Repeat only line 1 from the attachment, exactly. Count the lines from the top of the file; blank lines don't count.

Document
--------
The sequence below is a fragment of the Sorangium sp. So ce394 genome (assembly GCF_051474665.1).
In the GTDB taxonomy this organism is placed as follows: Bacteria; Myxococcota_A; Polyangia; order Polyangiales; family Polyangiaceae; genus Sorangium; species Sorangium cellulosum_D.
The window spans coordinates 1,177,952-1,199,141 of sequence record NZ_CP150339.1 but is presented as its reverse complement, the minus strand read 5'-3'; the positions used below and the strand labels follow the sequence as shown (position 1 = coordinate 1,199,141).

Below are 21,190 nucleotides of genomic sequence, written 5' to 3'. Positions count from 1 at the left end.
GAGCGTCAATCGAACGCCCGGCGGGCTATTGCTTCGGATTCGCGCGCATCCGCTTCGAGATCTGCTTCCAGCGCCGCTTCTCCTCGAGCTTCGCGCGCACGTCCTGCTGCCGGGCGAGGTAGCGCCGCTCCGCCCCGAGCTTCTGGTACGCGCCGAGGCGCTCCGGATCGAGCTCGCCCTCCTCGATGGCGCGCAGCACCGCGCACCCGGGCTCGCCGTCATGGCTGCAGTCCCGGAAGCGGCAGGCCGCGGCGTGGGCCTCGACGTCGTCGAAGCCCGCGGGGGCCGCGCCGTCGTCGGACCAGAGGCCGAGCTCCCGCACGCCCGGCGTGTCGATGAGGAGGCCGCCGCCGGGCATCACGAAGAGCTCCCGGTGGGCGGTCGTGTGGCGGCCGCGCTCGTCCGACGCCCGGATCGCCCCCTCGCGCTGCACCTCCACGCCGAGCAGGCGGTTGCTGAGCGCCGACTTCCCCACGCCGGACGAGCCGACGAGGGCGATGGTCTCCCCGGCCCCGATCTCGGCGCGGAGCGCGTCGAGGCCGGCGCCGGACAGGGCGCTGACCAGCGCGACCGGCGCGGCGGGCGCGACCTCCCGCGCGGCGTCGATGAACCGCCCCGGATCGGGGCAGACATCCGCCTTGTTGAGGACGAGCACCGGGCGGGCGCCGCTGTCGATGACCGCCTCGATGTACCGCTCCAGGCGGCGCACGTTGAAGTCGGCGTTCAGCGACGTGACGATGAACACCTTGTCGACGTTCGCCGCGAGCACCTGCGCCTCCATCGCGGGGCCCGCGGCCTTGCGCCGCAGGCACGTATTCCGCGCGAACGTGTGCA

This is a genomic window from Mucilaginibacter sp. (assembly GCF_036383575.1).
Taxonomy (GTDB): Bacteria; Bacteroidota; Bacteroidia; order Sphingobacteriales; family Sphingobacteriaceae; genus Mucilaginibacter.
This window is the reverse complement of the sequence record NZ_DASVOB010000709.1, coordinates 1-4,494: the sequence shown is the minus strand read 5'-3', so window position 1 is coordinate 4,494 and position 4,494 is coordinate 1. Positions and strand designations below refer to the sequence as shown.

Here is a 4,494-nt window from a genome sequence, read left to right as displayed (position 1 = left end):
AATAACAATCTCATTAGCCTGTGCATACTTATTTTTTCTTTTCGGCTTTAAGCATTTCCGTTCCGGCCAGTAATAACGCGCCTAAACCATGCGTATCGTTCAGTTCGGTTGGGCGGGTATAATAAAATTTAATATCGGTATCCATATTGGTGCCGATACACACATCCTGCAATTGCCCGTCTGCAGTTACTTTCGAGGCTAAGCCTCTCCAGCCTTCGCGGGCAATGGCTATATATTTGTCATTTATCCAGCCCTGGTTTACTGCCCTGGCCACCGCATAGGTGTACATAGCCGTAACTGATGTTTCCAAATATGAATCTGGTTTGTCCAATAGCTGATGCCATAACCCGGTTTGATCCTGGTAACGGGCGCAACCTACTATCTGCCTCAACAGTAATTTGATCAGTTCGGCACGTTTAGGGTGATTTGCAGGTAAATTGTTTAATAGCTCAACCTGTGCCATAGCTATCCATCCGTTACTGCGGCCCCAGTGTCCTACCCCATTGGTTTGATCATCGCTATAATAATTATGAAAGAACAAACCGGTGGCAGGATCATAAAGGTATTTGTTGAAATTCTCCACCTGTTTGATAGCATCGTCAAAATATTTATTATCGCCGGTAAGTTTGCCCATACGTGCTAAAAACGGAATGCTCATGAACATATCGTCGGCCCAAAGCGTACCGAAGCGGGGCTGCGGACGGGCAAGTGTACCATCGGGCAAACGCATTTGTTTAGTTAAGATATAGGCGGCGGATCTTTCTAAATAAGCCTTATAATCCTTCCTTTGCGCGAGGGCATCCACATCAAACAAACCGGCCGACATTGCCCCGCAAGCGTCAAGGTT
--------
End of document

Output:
The sequence below is a fragment of the Sorangium sp. So ce394 genome (assembly GCF_051474665.1).